Last weekend, I cooked the best stew I’ve ever made (lamb tagine), but it took forever, and I used about a zillion spices. It was totally worth it, but this is not the sort of thing I’m about to make when I’m stressed and have little time/energy. This week, I chose entrees and side dishes that are simple so I don’t have to think about much. For example, the Korean fried fish fillets require a white fish, salt, flour, and egg, and the side requires chopped bok choy, garlic, water, salt, and white pepper. One of the pastas has bacon, cauliflower, and peas, and the other entree simply has boiled broccoli, garlic, anchovies, and olive oil. Obviously, if you’re using fewer ingredients, than you’ll have less shit to prepare and cook. SCIENCE.

On days when you have a little more time and energy, prepare and/or pre-cook your side dishes.

When I’m feeling especially drained, I get annoyed when I have to split my energy/time between cooking an entree and side dishes. So, sometimes it is really helpful to pre-cook certain side dishes. For example, one can cook a bunch of rice, store it in the fridge, and reheat the amount you need for each meal (the refrigerator life of cooked rice is usually between 4-6 days). You can do the same thing with blanched vegetables (though it’s always good to look up the refrigerator life of different cooked vegetables). I also find that on some days, I love chopping vegetables. I usually take advantage of those spurts, look at my meal schedule, and chop up items for use the next few days.

When cooking your dinners, make enough so you can have leftovers for lunch. 

I am really not a morning (or evening) person. Is it possible to be an afternoon person? That sounds super lame. In any case, I don’t like to spend time doing anything in the morning before work – I can barely get myself to take a shower and chug a cup of coffee. All this to say: I despise preparing lunch for myself in the AM. For me, it is a billion percent better to pack dinner leftovers and just shove some filled tupperware into my purse.

So, with all this in mind, here is the menu for the week:

Menu of Meals: Week of November 9, 2015

  • Monday
    • D: Korean pan-fried white fish (jeon) with jasmine rice and garlic bok choy
  • Tuesday
    • L: Leftover fish jeon
    • D: Hainanese chicken with garlic rice and spicy cucumber salad
  • Wednesday
    • L: Leftover chicken and rice
    • D: Farfalle w. smashed broccoli and garlic
  • Thursday
    • L: Leftover farfalle
    • D: Split pea soup w/ baguette and salad
  • Friday
    • L: Leftover split pea soup and bread
    • D: Chicken fried rice and sugar snap peas
  • Saturday
    • L: Leftover fried rice
    • D: Penne w/ cauliflower, peas, and bacon and sautéed garlic swiss chard
  • Sunday
    • L: Leftover penne
    • D: Freekah or farro salad with roasted kale and cabbage and fried egg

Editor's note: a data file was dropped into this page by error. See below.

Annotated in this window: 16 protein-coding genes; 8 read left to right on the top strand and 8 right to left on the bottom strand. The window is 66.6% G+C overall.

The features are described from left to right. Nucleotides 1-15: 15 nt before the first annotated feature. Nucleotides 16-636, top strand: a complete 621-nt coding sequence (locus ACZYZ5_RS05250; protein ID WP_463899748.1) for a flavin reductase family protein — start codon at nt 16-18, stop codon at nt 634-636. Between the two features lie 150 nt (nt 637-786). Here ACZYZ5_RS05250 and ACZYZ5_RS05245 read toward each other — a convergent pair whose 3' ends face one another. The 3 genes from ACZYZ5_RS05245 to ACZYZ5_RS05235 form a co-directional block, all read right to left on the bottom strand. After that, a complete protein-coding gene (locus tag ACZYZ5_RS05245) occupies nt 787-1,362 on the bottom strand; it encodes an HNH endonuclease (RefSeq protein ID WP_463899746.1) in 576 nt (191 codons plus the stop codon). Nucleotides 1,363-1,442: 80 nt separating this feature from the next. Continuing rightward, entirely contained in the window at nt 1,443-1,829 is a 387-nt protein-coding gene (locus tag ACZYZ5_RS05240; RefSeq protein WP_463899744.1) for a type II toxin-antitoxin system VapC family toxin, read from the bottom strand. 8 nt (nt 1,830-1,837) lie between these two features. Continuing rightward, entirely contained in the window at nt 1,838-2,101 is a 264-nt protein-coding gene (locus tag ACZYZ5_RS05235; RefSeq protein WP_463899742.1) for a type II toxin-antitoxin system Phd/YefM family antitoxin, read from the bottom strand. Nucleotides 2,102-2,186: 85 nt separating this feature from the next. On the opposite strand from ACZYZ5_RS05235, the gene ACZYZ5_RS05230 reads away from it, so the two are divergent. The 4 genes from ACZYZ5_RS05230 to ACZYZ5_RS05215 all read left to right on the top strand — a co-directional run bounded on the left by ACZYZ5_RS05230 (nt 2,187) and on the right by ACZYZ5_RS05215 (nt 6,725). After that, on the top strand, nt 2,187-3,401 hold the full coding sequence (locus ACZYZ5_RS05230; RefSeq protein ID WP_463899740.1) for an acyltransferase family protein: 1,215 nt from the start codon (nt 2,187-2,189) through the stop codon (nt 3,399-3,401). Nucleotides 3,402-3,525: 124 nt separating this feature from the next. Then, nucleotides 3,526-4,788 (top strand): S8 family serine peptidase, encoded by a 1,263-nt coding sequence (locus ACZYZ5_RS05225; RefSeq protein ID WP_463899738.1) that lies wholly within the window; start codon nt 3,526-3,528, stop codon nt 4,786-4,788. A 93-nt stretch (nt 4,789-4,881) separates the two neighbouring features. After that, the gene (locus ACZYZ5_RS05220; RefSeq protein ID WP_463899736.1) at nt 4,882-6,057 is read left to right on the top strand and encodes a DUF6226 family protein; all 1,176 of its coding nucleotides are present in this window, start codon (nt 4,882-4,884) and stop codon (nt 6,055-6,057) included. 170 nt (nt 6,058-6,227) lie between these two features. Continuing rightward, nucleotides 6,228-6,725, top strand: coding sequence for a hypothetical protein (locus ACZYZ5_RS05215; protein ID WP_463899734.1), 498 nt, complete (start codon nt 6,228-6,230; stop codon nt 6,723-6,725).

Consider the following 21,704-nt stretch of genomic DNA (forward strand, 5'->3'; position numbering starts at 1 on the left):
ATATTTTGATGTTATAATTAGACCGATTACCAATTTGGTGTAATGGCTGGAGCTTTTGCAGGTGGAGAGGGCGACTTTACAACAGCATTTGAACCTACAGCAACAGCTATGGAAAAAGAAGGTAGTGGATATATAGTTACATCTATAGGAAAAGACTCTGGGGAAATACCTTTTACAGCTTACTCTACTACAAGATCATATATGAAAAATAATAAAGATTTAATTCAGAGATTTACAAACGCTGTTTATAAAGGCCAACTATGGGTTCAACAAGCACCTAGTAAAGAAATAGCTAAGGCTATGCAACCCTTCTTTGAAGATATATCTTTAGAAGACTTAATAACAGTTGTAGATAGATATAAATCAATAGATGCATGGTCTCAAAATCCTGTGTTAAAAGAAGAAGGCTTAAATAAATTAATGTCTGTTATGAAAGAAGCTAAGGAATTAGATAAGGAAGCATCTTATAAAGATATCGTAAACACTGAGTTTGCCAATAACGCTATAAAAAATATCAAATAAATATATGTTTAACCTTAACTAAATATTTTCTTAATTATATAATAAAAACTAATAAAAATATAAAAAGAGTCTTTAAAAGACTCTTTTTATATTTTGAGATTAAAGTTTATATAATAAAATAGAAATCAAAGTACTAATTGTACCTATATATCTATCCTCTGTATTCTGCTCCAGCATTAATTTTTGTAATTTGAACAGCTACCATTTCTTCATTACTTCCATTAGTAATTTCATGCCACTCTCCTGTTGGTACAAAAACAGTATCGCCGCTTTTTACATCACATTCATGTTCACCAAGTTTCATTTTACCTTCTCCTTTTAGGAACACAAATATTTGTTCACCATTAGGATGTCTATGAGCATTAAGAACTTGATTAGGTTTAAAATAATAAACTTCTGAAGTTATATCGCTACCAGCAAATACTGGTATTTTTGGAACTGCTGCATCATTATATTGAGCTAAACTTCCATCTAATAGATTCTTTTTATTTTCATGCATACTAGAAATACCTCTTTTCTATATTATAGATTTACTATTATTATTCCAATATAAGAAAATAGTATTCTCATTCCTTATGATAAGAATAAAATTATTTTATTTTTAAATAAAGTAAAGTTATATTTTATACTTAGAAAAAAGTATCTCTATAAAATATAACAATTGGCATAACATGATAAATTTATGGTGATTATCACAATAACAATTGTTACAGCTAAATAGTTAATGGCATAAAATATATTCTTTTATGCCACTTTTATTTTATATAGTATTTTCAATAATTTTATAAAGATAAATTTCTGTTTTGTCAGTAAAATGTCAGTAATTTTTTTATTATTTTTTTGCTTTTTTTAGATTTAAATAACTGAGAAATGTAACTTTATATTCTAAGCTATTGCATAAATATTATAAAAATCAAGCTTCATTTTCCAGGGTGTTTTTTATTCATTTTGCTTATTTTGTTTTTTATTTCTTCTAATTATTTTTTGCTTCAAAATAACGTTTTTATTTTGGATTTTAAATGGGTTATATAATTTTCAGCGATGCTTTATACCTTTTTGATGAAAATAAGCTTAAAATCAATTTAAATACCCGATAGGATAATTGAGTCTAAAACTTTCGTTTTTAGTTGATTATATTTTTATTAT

Coming Up…Five Cooking Tools I Cannot Live Without, plus a Poll for What Recipe to Share Next

Meal Planning 101: On Reusing Versatile Ingredients, plus a “Nourish Bowl” Recipe

As I’ve mentioned in previous posts, my initial motivation to schedule all my meals came from anxiety – anxiety that I would be wasteful with ingredients (and therefore money), that I wouldn’t enjoy my food. It’s become much more than that, more than a pressure valve for my neurosis. It’s a way for me to think creatively, to exercise a kind of freedom that only exists in the presence of strict parameters.

I’ve tried to outline a Meal Planning 101 entry, but found that a singular post would be far too long and verbose, and probably super boring. So, I’ve decided to start a series, highlighting different elements of my planning process. This first one is going to be about thinking ahead and reusing ingredients, and I’ll go through my thought process behind this week’s menu.

The process of reusing ingredients is important to me for a number of reasons:

  1. It tightens parameters. I don’t know if you know this, but there are like a gazillion food blogs (read: food porn sites) and a bajillion recipes for everything. Diving into the endless abyss of books and blogs to find that perfect dish is probably a gigantic time suck, and this helps. And, even though I like planning stuff out (clearly), sometimes I find it exhausting to make completely new things, everyday, and to find delectable recipes for each. Choosing versatile ingredients that I can reuse gives me a weird sort of peace of mind.
  2. It helps me to develop my palate. I learn more about the ingredient when I cook it in a number of different styles. Also, by focusing on one or more reusable ingredients for a week’s meal, I have the opportunity to actually taste different ingredient pairings and formulate my own opinions.
  3. It can save time. For example, I can prepare the ingredient for the whole week in one fell swoop (e.g. trimming or blanching vegetables), or cook the ingredient(s) in one batch and use them throughout the week.
  4. It can save money. I am often on the prowl for what’s on sale or in season. If I’m okay with reusing an ingredient or two throughout the week, it means that I can spend less money. Also, if I find that I’m reusing a great deal of something (an example for me would be jasmine rice), then I can save some money by purchasing in bulk.